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Wholesum Harvest: America's first Fair Trade certified farm

Wholesum Harvest: America's first Fair Trade certified farm

 

Like its two sister produce farms in Mexico, Wholesum Amado is all-organic, says Ricardo Crisantes, the company’s vice president of sales and marketing.

This year, Cesar Chavez Day and Farmworker Awareness Week arrive at an especially exciting time: Wholesum’s Amado farm is the first produce farm in America to become Fair Trade Certified. That’s big news for a country where 85 percent of the fruits and vegetables consumed are picked by hand.

In 1930, Ricardo’s grandfather began farming tomatoes in Sinaloa, a coastal state in western Mexico. Ricardo’s father, Theojary, studied horticulture at the University of California, Davis in the 1960s, just as Cesar Chavez was founding the United Farmworkers Union, and Rachel Carson was writing Silent Spring. Theojary was captivated by Silent Spring, but he wasn’t sure how he could implement organic farming on his farm. In the 1980s, the family began experimenting. Ricardo remembers spending his high school summers helping his father erect their first greenhouses out of wooden poles, cables, and plastic covers. After discovering natural food markets, food co-ops, and specialty grocery retailers in the United States, Theojary realized that the market for organic produce was much bigger than he expected. Suddenly, his organic farming dreams felt within reach. Over the years, one farm expanded to three; Ricardo and his brothers eventually joined the family business.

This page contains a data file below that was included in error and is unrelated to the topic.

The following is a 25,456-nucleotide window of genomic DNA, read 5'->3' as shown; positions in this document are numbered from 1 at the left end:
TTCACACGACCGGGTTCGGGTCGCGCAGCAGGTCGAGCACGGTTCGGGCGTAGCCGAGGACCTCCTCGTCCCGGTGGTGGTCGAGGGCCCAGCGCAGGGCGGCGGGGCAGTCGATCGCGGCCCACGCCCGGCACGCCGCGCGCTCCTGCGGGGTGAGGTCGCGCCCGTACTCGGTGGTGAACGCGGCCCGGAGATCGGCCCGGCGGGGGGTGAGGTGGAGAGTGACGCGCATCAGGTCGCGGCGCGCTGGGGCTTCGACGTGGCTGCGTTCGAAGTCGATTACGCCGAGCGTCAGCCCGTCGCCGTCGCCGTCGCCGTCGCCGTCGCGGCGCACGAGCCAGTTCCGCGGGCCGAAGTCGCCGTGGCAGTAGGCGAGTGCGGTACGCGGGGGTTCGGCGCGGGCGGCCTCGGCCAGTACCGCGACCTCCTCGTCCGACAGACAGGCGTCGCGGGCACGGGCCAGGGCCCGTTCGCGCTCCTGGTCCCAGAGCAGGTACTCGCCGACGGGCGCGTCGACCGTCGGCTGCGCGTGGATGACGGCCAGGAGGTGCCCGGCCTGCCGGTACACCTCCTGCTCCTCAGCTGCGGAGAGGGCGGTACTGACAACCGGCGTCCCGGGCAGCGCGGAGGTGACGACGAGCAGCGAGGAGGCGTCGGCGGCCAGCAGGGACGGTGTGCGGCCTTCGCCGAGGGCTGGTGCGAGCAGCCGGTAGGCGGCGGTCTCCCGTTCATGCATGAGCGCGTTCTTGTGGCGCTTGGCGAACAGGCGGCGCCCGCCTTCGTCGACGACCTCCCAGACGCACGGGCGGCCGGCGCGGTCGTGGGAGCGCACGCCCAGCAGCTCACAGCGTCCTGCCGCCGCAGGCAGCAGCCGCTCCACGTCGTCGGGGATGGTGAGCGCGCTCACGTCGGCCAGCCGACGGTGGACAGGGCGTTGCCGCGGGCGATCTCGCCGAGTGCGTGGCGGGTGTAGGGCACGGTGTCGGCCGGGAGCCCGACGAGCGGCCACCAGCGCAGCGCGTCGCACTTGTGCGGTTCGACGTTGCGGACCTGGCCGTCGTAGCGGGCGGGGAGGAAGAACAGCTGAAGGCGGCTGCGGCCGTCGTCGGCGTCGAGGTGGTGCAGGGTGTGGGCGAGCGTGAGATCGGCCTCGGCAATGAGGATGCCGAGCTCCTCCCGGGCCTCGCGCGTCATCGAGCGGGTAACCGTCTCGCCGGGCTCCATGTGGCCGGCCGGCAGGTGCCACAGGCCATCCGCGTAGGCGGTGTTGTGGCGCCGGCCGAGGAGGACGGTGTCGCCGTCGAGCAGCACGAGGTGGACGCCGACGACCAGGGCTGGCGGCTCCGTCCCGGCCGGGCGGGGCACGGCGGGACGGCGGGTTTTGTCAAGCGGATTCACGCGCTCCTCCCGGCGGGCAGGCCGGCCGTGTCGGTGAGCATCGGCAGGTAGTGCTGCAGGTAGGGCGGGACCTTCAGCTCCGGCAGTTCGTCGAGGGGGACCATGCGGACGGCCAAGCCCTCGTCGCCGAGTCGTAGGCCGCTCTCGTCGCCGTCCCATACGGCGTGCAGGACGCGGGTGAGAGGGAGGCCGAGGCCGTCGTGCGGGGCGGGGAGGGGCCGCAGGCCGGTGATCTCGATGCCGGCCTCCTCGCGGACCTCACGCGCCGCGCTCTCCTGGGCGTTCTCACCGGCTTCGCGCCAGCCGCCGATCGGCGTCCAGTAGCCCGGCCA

When the Crisantes family first heard about how coffee workers were benefiting from the Fair Trade model, in 2010, they saw it as a natural next step. Around the world, workers on Fair Trade Certified farms were not only elevating production standards, they were also using their Fair Trade Premium Funds (additional money earned with every Fair Trade sale) for community improvements of all kinds. They saw everything from farmers investing in transportation and education scholarships for women in Sri Lanka, to communities installing electricity in remote villages in Indonesia. Since earning Fair Trade certification for their farms in Mexico, these Premiums have helped workers purchase their own school bus to help their children get to school, build an at-cost grocery store and tortilla factory, and fund home loans, among other benefits.

At the newly Fair Trade Certified Amado, Arizona farm, workers are already discussing where to put their hard-earned Premium dollars to work. By this summer, Ricardo says, Wholesum’s winter and spring crops in Amado will yield enough Fair Trade Premiums to begin the first round of investments. Since all Wholesum employees already receive basic healthcare (in Mexico and the U.S.), one possible idea is to use Premiums to assist with specialty health care costs, like dental and vision. They have also discussed English and adult education courses. Wherever the investment goes, the decision will be made entirely by the workers, as has been done for years at Fair Trade farms worldwide.

Read more at Justmeans

 

Taken from Hortidaily - 3/30/2017

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